Why hosepipe bans are just a sticking plaster solution for our leaky infrastructure

United Utilities’ impending hosepipe ban demonstrates the ‘sticking plaster’ mentality the UK has towards its leaky water infrastructure, says Simon Drain, managing director of Kobus Services.

Affecting up to seven million people, the ban – scheduled to be introduced across most of the North West by 5th August – should be viewed in the context of Ofwat’s proposed leakage target of a reduction of 15% between 2020 and 2025, which is down from its current figure of 19%.

Given the fact that England and Wales loses an estimated 3.1 billion litres of water every day due to leaking pipes, I believe this challenge should be the priority for water companies rather than restricting homeowners’ use of hosepipes.

It’s sadly predictable that as soon as we get a heatwave in this country, we see hosepipe bans. I understand that the utility businesses need to do everything they can to preserve water stocks, but they’re being really hampered by old legislation that prevents them getting to the real issue – leaking pipes.

According to current law, water companies only own the pipeline up to the boundary of a property (i.e. the pavement outside). The homeowner owns the section that connects the mains supply to their house (literally a few metres underneath their front garden).

It’s this longstanding scenario that creates a problem for utility companies, who have ended up being measured on leakage on infrastructure they don’t own and therefore cannot easily manage or control.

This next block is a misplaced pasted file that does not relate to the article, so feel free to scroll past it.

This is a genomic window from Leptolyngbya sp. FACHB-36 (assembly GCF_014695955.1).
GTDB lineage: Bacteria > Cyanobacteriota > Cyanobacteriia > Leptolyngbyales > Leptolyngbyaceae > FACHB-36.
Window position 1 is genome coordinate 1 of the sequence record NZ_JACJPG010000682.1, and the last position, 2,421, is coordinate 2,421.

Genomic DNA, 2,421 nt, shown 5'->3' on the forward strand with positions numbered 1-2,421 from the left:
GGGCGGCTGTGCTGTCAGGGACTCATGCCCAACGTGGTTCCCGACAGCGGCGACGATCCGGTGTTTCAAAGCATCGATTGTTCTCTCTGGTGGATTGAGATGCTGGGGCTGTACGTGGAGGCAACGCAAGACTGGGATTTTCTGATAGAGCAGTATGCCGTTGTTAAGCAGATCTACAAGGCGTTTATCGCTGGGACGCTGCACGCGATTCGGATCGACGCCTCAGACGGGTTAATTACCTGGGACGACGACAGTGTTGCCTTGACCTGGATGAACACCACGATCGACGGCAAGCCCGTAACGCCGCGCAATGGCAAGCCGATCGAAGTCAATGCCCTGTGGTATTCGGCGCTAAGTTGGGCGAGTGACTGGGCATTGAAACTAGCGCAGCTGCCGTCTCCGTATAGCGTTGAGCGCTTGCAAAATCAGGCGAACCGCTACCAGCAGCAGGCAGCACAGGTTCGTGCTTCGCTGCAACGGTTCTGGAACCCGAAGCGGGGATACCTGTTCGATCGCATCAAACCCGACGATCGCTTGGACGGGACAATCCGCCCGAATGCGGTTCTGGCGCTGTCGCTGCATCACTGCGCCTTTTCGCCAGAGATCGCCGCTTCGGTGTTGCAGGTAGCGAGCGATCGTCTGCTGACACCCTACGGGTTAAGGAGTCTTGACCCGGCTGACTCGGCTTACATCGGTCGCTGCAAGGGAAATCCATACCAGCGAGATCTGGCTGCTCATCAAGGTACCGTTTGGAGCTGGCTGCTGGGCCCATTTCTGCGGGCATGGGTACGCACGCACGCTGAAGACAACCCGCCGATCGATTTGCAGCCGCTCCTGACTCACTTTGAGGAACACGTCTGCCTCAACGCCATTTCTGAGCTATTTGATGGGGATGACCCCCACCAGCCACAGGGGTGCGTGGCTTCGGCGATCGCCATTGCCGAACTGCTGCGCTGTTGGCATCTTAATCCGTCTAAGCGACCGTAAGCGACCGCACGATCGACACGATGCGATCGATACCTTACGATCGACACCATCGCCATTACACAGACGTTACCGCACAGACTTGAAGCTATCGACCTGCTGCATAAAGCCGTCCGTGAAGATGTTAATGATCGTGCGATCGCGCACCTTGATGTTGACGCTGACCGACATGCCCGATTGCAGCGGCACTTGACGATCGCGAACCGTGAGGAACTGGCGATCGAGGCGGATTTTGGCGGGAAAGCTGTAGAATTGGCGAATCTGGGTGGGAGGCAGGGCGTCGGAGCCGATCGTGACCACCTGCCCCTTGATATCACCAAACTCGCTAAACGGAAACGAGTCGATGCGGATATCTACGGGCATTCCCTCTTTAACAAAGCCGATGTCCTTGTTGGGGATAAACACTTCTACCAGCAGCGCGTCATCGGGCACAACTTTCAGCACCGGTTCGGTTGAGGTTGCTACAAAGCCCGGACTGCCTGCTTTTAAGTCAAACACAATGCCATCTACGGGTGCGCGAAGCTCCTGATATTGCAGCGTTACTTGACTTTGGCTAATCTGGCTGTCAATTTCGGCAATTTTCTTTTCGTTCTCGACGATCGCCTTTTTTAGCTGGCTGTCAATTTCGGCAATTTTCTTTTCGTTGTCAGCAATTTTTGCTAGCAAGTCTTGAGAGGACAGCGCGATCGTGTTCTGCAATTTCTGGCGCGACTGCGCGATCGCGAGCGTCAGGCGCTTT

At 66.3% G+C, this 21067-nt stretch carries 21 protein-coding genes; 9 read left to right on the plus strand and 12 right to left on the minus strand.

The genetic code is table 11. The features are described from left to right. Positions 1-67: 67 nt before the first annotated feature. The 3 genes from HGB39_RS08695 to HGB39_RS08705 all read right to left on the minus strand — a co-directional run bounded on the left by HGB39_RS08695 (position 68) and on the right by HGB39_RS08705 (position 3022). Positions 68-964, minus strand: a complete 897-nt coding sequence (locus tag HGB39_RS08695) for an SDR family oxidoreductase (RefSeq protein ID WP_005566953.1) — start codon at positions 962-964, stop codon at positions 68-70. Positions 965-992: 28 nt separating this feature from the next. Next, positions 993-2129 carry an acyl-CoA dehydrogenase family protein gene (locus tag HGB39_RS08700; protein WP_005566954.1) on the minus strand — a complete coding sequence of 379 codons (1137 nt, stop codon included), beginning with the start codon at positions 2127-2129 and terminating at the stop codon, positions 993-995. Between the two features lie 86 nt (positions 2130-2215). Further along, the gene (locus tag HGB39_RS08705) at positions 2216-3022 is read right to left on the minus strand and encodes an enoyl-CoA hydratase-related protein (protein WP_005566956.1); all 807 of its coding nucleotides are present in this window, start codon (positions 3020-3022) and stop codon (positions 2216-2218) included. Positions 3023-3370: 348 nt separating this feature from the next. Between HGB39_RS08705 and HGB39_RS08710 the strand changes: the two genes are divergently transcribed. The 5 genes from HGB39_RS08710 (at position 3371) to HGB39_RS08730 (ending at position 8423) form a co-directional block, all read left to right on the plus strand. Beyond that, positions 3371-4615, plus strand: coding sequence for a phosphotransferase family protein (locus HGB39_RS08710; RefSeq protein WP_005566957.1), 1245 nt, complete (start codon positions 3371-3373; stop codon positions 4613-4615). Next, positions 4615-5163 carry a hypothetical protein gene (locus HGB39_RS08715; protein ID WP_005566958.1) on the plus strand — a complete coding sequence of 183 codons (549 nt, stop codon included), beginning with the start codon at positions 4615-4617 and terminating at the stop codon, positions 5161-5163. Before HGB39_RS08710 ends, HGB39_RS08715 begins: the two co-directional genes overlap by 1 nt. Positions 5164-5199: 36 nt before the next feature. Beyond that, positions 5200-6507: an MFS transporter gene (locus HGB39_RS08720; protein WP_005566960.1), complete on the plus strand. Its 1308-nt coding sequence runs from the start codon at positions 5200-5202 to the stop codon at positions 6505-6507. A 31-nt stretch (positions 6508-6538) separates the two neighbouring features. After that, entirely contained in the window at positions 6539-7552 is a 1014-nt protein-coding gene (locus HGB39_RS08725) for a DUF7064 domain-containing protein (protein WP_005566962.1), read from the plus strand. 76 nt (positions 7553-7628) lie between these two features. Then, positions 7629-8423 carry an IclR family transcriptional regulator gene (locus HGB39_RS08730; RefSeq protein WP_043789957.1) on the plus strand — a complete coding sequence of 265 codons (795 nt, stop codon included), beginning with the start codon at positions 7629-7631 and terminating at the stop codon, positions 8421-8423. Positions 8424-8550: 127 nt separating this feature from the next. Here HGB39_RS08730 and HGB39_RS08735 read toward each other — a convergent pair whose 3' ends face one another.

Water companies are between a rock and a hard place here – on one hand having to manage potential fines from Ofwat for leaks, while on the other faced with homeowners or insurance companies unwilling or unable to allow them access, or fund the replacement of the leaking pipes.

Kobus is calling for a change in legislation that will transfer ownership, and therefore access rights of the total pipework infrastructure, back to the water companies. This way, Ofwat can be much more ambitious with its anti-leak targets.

Companies can achieve this through embracing new leak-detection technologies and more innovative ways of working.

Back in 2015, researchers from Nottingham Trent University demonstrated that drones equipped with infrared cameras could be used to detect leaks in water pipe systems. It’s this innovative approach that we need to adopt in the UK.

While this issue of major excavation works may have previously persuaded legislators to pass laws to enable homeowners to retain ownership of the pipes residing under their land, things have now moved on. Non-invasive pipe-pulling technology now exists to facilitate the removal of old underground service pipework with minimal disruption.

Systems such as ours would enable utility companies to undertake remedial work without the need for major excavation and costly reinstatement. It would be a win:win situation, allowing water companies to meet tough new targets while maintaining a good relationship with their customers.

Understandably, there would be concerns about access rights and the fees charged to homeowners for the work, but this could all be managed via the regulator, who would set a fair charging structure based on current market conditions.

This way, property owners can be assured that any damaged pipework under their homes are repaired, while water companies can finally get on and fix this chronic problem that rears its head every few years.

Again, while our leakage rate are by no means remarkably poor, according to data from, we certainly lag behind many other industrialised nations such as Germany, Denmark and the Netherlands, who all manage to achieve distribution loss rates that are in single figures.

The UK has the technology and know-how to lead the world in minimising water leaks – all we need is the political will and legislation to enable the industry to get on with the job.


Simon Drain, managing director of Kobus Services




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Andrew Barber
Andrew Barber
5 years ago

With the latest membrane technology and the abundant supply of sea water, why are we insisting on going down the same path ?

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